One of the modern trends is software developers presuming everybody is connected online 24/7. As such developers often do not provide traditional offline help files. Instead when users select Help options through the menu or
F1 keyboard shortcut, a web browser is launched to access the help documention online.
Lazy programming and a poor decision. In North America alone an estimated 40 million homes do not have access to high speed broadband.
Part of the ongoing effort to update house computers from Slackware 14.2 to 15.0 included looking at a newer version of LibreOffice (LO). LO never has been known to launch in a expedient manner. The latest version remains a slow moving old dog on a hot summer day.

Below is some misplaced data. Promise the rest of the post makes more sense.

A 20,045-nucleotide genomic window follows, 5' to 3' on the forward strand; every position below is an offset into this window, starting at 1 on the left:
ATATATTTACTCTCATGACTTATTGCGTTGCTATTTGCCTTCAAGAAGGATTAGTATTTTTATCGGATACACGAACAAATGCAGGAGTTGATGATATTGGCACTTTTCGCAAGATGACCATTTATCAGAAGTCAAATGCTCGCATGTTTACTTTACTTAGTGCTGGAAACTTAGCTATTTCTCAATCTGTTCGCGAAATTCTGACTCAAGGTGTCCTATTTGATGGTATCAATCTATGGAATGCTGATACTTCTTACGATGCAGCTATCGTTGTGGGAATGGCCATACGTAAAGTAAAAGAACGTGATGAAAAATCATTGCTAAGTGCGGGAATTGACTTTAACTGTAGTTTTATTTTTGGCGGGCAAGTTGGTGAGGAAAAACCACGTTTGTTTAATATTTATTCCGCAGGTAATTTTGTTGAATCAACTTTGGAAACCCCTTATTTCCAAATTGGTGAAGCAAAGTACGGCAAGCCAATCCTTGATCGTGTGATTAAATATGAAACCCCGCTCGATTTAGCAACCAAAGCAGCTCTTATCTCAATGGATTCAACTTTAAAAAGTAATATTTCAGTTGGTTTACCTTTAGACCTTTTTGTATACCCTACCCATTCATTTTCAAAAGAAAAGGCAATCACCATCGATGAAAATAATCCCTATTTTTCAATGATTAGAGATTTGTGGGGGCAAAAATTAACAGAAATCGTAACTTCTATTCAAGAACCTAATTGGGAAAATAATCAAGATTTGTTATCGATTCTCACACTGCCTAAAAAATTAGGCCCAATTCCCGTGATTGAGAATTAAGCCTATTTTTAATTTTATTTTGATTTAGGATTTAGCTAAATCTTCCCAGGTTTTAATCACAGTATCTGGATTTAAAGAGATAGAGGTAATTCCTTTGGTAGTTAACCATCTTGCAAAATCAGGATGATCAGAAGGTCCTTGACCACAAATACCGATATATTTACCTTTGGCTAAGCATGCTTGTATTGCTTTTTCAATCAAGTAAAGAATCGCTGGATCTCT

Having not used LO Help in a long while was momentarily upsetting. The offline
helppack was installed and the expectation was a local Help interface. After pressing
F1 a web browser launched. That a web browser launched was upsetting because the presumption was attempting to connect online. Initially not noticed was the URL pointing to local files and not actually online.
If developers are going to continue this lazy practice of providing help files only in HTML format, at least present the user a concurrent dialog explaining the help files are in HTML format and will launch in a web browser.
Despite actually using local offline help files, disturbing is the large obnoxious overlay header across the LO help pages that are in the reader’s way. Especially on a laptop screen. Overlays need to die.